Protocols for P2P Democracy in Distributed Networks

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= this page is maintained by Helene Finidori et al. at debategraph, where you may find updated versions



Protocodes of p2p democracy in and between distributed networks:

We are trying to identify and compile static and dynamic protocols, codes, rules, rituals which work and allow healty flow -generation, implementation, destribution and dessolution- of transformatory social power in and between distributed and scale free p2p social networks. ​

Within a p2p-distributed network:

  • All have the information about and access to All in the network
  • All information is accessible and open to all the nodes in the network
  • No node has an apriori and continuous position that gives it a power over other nodes, any one has the space and right to report such situation to all others
  • No abuse is tolerated to be hidden, all nodes are obliged ethically to announce any abuse, with supporting evidence, on a public space desigend as notice and discussion for such cases
  • Local hierachies of skill and experience and deficiencies of skill or experience are respected.
  • By abuse we mean attempts to coerce, manipulate or otherwise impose meaning, value or some form of righteousness
  • We recognize a spectrum of strong to weak versions of commoning.
  • Modelling strong versions of commoning is a key element of research into commons development.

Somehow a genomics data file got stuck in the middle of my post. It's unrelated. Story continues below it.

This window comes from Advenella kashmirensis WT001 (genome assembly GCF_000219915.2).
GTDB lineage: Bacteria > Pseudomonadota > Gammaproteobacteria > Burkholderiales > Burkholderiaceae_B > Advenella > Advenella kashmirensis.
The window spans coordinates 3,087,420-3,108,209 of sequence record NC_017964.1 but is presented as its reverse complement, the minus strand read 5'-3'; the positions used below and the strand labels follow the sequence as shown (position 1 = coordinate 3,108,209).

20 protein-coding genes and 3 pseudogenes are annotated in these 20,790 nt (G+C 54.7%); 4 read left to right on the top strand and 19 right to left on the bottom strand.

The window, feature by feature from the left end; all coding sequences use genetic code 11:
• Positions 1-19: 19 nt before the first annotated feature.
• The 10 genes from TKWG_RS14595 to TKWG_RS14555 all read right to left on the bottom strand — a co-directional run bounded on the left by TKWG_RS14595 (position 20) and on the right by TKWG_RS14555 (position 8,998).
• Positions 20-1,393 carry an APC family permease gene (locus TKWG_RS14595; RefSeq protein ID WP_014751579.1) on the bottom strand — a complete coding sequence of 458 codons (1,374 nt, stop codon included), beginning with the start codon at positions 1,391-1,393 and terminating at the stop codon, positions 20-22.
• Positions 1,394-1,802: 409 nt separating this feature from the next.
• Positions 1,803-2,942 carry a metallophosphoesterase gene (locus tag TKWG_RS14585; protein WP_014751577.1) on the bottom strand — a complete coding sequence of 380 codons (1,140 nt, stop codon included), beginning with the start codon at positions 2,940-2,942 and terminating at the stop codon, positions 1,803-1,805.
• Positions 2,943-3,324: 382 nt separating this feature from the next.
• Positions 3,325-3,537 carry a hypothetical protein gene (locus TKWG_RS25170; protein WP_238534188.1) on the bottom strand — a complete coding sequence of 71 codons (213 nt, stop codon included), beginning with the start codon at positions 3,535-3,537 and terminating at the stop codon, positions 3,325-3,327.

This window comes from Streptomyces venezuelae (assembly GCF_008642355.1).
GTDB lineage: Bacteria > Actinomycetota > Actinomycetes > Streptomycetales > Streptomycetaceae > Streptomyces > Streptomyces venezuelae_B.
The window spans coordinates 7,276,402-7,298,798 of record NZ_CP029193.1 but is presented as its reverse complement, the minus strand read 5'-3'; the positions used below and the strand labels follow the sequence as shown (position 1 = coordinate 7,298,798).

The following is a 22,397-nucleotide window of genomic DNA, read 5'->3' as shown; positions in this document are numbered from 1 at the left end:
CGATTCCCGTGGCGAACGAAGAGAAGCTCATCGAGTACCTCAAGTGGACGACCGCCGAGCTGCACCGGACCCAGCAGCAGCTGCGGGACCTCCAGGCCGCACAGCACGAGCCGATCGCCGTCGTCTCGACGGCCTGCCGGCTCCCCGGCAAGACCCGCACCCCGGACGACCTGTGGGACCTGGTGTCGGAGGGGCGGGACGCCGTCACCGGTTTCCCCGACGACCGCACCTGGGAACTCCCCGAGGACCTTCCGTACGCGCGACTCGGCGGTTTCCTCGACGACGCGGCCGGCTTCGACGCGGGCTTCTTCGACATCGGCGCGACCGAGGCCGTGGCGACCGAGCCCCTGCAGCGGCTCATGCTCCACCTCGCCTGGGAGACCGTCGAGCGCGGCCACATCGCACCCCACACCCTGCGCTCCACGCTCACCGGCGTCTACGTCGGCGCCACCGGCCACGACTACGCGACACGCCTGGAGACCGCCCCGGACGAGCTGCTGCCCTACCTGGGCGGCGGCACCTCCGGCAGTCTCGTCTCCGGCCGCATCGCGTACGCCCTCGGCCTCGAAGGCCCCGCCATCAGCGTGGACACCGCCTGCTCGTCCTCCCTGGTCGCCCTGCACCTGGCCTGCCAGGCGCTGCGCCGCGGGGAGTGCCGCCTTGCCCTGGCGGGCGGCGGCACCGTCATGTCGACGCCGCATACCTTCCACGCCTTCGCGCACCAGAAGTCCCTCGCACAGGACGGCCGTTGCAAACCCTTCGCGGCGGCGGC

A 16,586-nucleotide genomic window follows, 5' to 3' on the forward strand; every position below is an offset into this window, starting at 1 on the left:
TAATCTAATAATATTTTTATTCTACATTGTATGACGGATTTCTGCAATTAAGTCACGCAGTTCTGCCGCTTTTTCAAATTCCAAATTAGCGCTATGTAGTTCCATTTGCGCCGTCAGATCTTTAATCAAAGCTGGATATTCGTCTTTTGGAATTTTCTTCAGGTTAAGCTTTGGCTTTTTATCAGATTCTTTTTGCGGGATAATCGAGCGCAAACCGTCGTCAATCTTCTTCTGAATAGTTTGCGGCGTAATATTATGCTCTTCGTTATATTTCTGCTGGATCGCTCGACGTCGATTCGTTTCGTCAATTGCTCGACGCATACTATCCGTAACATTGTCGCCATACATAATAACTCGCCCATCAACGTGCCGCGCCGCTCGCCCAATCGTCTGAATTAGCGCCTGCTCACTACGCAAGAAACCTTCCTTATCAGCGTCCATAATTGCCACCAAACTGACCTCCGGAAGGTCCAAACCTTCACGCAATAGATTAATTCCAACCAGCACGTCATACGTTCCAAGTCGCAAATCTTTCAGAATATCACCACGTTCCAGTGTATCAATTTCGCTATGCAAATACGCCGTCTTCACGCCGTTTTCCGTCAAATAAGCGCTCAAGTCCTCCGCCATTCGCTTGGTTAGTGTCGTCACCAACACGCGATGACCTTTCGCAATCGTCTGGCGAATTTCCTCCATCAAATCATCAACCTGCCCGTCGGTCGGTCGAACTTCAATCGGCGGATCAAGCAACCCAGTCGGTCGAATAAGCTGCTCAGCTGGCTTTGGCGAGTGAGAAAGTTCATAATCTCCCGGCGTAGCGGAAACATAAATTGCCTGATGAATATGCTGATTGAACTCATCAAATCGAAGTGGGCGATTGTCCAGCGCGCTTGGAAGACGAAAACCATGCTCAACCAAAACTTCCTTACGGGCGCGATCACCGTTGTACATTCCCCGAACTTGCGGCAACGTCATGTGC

• Awareness of the process/practice, the ‘how’ of relating is of parallel importance to content dissemination.
  • It is important not to let the intensity of our concerns mean that we never ask -what is missing here?
  • Re 9 and 10 - on occasion for any participant to step into ‘process watcher’ role can be a self-governance asset.
  • Another element of process watching is checking out ‘contribution rate’. ‘Seductive over-teach’ and bringing rich lists of initiatives or proposals can be an inadvertent way of skewing the power dynamic of a group.
  • At least in the strong versions of commoning, people will know each other as persons, people with a life and a history that can contribute both bonding and distinctiveness. Developing this probably requires some level of confidentiality, contracting and face to face presence.
  • An open question - to what extent such bonding can be achieved and sustained in groups bigger than 7? - 12? This seems to point to networks consisting of multiple nodes of small groups.
  • A way of appreciating the overall value of 9-14 above is that they enable the building of ‘safety’ in the node groups. Safety appears to be essential for the full honouring of difference and a mix of support and challenge.
  • I assume that the nodes of a commoning network have membership boundaries. Boundaries matching the distinctive focus of the node, ie allotment association or health care cooperative.
  • So far as affinity groups form they will be entitled to agree what counts as a participant boundary, however parallel with this, setting a culture where anyone can begin an affinity group and develop a node seems essential.
  • Functioning outside the dominator hierarchies of command and control can be very time-consuming, while the formed nodes can be very responsive, establishing them takes time, measured perhaps in months and years.
  • Sustained commoning, at least in its strong versions seems to require an adequate level of ‘emotional competence’, especially having an appreciation of how our experience of parenting can be unhelpfully reproduced in dominance/victim adult social relations.